Microsoft’s cloud unit saw significant growth, while Xbox reported its best non-holiday quarter for revenue.
Microsoft continues to report solid growth, with a quarter that exceeded analyst expectations in earnings and revenue.
The software giant’s revenue in its third fiscal quarter of the year stood at $49.4bn, an 18pc increase from the same quarter last year, while its earnings per share reached $2.22. These figures exceeded Refinitiv analyst expectations, CNBC reported.
Following the earnings report, Microsoft shares surged by around 6pc in extended trading yesterday (26 April).
Microsoft’s net income reached $16.7bn, a year-on-year increase of 8pc, while its operating income rose by 19pc to $20.4bn.
Similar to the previous quarter, Microsoft’s cloud revenue continues to see significant growth, increasing by 32pc to $23.4bn. This includes $19.1bn from Intelligent Cloud, its segment for public, private and hybrid server products and cloud services. Azure and other cloud services saw a 46pc year-on-year increase in revenue.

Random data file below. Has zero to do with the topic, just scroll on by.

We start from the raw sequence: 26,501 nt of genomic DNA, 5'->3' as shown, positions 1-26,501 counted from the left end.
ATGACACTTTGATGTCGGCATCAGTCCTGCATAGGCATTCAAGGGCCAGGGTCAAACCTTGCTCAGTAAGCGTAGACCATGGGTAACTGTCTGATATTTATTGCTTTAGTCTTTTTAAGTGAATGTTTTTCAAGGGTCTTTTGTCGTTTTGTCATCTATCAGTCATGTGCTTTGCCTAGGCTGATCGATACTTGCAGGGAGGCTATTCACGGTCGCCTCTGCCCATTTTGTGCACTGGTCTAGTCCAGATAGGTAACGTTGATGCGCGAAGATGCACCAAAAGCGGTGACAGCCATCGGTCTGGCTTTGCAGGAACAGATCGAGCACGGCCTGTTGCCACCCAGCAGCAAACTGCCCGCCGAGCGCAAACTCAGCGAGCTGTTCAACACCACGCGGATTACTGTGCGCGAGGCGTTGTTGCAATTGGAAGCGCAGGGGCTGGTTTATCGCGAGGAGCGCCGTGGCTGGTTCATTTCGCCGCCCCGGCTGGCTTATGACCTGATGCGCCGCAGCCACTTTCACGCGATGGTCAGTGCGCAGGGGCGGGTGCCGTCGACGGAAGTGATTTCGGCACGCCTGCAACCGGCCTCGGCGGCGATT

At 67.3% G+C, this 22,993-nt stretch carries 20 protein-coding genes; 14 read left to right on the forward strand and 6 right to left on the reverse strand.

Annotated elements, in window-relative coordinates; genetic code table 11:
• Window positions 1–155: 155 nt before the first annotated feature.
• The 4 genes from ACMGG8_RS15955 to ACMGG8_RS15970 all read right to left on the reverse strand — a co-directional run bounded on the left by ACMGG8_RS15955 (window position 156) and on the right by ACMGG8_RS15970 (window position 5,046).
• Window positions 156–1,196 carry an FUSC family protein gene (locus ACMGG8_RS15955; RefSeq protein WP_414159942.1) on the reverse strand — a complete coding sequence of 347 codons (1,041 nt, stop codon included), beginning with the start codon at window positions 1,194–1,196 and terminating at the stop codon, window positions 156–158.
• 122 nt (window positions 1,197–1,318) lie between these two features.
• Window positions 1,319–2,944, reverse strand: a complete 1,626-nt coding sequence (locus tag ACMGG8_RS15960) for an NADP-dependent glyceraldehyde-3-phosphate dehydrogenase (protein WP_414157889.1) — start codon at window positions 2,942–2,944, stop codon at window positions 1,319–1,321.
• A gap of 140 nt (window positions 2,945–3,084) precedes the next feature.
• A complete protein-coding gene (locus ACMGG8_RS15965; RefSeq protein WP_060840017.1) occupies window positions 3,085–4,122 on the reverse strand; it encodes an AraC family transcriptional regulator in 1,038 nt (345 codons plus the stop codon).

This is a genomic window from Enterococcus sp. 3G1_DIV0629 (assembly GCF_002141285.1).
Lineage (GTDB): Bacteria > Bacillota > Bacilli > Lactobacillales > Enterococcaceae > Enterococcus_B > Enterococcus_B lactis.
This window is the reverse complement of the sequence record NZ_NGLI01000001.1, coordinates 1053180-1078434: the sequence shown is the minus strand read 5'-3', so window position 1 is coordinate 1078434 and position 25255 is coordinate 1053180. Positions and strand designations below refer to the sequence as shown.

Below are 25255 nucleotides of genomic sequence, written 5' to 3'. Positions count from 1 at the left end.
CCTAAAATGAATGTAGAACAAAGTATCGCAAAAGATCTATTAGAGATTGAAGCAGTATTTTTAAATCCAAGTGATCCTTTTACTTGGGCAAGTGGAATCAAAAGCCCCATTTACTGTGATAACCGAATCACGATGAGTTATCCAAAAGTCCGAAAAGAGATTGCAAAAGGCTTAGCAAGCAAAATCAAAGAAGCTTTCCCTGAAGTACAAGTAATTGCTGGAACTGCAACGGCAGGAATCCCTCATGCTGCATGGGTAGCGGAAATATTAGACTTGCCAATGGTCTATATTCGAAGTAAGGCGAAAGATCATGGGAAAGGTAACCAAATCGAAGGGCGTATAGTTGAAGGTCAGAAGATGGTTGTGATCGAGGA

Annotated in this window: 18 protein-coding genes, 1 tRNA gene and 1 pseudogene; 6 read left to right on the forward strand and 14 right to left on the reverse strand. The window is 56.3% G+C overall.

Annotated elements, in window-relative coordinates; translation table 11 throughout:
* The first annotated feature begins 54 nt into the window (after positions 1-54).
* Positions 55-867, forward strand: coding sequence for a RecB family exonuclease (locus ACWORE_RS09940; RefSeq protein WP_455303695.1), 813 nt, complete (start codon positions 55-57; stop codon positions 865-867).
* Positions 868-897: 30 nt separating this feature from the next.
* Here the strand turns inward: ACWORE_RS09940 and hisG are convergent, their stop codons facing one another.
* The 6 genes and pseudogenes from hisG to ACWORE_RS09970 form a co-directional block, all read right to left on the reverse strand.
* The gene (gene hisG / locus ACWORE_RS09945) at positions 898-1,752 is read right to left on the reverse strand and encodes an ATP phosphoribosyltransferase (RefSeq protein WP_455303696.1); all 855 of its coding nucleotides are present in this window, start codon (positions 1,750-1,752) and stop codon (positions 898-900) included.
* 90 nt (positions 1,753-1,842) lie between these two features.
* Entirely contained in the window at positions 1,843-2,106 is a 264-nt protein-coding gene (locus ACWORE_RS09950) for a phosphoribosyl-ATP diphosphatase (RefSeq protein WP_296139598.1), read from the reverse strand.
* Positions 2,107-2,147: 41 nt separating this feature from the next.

“Going forward, digital technology will be the key input that powers the world’s economic output,” Microsoft chair and CEO Satya Nadella said. “Across the tech stack, we are expanding our opportunity and taking share as we help customers differentiate, build resilience, and do more with less.”
LinkedIn revenue grew by 34pc, while Microsoft Office achieved around a 12pc increase in the same quarter that certain 365 subscriptions saw a price bump.
Microsoft’s gaming business experienced steady growth, with Xbox content and services revenue rising by 6pc. Xbox hardware revenue grew by 14pc and overall it has been reported as the best non-holiday quarter for Xbox revenue.
This was the same quarter when Microsoft announced its next big play in the gaming sector, with plans for a $69bn acquisition of Activision Blizzard.
The software giant has made notable moves in the gaming space in recent years. In March 2021, it got approval from the EU to acquire video game company Bethesda for $7.5bn, in what was its largest ever gaming deal.
The acquisition of Activision Blizzard now dwarfs that purchase and Microsoft’s previous biggest deal overall – its $26bn acquisition of LinkedIn in 2016.
Another growing segment for Microsoft is its cybersecurity business, which has seen revenue top $15bn a year.
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